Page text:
In the wake of the recent police murders of Michael Brown and Eric Garner, The Black By Nature/Conscious By Choice Campaign is posing the question, "Is somebody out to get Black Men ?"
On Thursday evening October 2 at 7PM at the Stanford L Warren Library , 1201 Fayetteville Durham NC, Min. Paul Scott, founder of the Messianic Afrikan Nation, will give a lecture titled "The Conspiracy to Destroy Black Men."
The event is free and open to the public. For more information contact (919) 972-8305
Tuesday, September 30, 2014
Sunday, July 27, 2014
Open Letter to Aaron McGruder
What Would Huey Do?
Dear Mr. McGruder,
Without a doubt, you are one of the most brilliant satirists that the black community has ever produced. The first season of your Boondocks series was pure genius and the creation of the militant, socially conscious “Huey Freeman” character was instrumental in raising the consciousness level of many African Americans, especially those with short attention spans or weak bladders who could never sit through a two hour -plus black history documentary like Hidden Colors but would watch a 30 minute cartoon. Your impact was especially felt during this season’s Boondocks, as your departure has left the show extremely lacking in the social relevance department.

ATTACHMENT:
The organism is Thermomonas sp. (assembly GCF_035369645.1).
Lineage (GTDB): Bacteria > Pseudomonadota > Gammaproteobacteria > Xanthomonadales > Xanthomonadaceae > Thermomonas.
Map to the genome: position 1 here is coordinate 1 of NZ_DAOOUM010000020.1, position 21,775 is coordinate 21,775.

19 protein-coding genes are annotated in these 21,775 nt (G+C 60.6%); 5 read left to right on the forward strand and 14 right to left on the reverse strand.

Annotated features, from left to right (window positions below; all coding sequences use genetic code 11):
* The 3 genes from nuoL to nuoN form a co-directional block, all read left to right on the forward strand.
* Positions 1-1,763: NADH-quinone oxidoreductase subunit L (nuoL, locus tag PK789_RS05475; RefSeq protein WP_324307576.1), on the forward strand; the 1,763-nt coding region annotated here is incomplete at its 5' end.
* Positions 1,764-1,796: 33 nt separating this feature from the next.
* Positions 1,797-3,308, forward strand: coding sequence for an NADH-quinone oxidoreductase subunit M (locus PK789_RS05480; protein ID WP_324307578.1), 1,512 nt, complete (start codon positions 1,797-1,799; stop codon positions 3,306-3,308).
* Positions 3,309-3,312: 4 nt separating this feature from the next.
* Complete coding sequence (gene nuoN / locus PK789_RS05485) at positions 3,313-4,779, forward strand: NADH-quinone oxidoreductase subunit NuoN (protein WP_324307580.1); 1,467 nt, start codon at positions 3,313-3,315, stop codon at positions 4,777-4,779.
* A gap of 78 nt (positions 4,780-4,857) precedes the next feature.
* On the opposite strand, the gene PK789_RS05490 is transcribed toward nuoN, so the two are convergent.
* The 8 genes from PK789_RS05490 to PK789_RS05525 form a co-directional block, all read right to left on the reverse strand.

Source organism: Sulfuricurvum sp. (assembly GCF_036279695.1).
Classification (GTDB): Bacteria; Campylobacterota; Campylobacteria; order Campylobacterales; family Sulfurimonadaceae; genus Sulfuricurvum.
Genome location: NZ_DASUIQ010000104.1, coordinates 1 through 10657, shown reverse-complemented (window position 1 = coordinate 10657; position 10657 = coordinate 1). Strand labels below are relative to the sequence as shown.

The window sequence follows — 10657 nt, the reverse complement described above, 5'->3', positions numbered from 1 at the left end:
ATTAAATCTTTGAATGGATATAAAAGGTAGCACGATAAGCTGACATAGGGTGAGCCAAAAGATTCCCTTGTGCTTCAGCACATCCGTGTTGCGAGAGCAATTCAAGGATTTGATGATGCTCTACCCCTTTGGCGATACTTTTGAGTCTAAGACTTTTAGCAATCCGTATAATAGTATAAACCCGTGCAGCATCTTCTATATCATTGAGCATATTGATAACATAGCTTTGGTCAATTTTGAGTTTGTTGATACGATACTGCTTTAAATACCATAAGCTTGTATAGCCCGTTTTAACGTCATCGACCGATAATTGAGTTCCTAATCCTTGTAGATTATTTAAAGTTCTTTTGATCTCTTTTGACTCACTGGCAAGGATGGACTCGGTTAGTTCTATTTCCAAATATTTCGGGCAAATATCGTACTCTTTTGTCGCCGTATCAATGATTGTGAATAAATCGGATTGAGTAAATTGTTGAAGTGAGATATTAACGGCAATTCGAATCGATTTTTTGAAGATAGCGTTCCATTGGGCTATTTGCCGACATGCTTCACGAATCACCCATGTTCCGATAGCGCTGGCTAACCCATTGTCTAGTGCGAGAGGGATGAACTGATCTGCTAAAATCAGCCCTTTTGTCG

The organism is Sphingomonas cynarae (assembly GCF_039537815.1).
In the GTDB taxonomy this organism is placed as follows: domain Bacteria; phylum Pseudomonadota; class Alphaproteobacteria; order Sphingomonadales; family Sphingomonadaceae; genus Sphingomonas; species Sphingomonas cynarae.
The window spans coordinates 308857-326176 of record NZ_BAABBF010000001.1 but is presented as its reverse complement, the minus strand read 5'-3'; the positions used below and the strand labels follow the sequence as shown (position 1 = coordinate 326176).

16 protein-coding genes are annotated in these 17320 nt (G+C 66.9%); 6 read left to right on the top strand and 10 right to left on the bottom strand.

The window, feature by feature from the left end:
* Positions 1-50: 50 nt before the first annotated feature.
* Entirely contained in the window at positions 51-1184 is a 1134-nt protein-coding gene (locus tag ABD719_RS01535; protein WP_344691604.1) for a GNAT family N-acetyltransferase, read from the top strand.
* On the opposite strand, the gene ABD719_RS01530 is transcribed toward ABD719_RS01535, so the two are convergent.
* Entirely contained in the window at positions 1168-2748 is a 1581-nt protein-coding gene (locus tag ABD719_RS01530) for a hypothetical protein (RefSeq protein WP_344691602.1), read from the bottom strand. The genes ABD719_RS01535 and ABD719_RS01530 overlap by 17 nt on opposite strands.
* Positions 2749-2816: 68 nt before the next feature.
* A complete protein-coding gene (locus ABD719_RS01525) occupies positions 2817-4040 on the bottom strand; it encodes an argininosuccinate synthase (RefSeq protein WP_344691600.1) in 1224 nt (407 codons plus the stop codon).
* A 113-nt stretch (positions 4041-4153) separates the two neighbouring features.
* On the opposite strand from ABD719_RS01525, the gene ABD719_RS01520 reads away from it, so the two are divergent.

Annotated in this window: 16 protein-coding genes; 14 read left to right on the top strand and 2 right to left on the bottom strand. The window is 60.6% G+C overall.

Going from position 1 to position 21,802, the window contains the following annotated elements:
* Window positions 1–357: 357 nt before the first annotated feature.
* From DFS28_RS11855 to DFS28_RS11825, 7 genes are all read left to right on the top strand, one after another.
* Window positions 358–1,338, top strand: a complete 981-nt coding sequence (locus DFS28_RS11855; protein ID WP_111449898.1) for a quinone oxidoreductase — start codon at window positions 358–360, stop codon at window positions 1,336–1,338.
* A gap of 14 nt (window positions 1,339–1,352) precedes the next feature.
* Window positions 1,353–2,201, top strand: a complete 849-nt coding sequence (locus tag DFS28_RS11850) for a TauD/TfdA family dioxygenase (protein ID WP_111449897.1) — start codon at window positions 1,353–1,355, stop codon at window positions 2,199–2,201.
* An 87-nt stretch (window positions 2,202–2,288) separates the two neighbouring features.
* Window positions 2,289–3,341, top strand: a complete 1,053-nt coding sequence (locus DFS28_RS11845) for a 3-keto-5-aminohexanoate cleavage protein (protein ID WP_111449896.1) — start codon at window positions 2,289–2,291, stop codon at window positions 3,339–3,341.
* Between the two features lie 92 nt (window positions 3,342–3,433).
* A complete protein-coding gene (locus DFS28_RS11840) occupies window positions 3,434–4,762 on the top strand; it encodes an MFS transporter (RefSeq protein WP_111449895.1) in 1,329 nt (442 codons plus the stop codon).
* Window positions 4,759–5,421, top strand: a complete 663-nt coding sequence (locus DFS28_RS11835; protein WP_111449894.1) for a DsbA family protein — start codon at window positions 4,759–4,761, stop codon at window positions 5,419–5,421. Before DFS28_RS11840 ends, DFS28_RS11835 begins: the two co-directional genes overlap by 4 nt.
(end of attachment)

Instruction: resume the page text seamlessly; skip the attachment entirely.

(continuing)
However, I am concerned about your latest venture on the Adult Swim Network, Black Jesus, that preaches a ghettoized gospel to your former Boondocks congregation. I don’t find a Messiah who turns water into malt liquor entertaining. Of course there will be many people who will find Black Jesus hilarious, especially Adult Swim’s predominately white audience. So the fact that many people will find humor in the comedy is not up for discussion. After all, many white folks thought that lynchings were pretty funny…
But I digress.
I have read that some white Christian groups are protesting the show. Let’s not get it twisted. I couldn’t care less what the white Evangelical Right Wing thinks about the show. In my opinion, the only thing worst than a black Jesus that endorses drinkin’ and smokin’ is a white Jesus that endorses slavery. I am concerned about black people, especially black children.
The image of a “Black Messiah” has always been controversial in this country. Since the inception of the Black Theology movement over 150 years ago by people like Bishop Henry McNeal Turner, there have only been a handful of black images of Yeshua. ( Jesus was just his proverbial slave name) Unfortunately, since your new character is already the most widespread image ever, when my grandchildren Google “Black Jesus” years from now the image that will pop up will not be Yeshua feeding the multitudes but your lead character ,Gerald “Slink” Johnson, puffin’ on a blunt.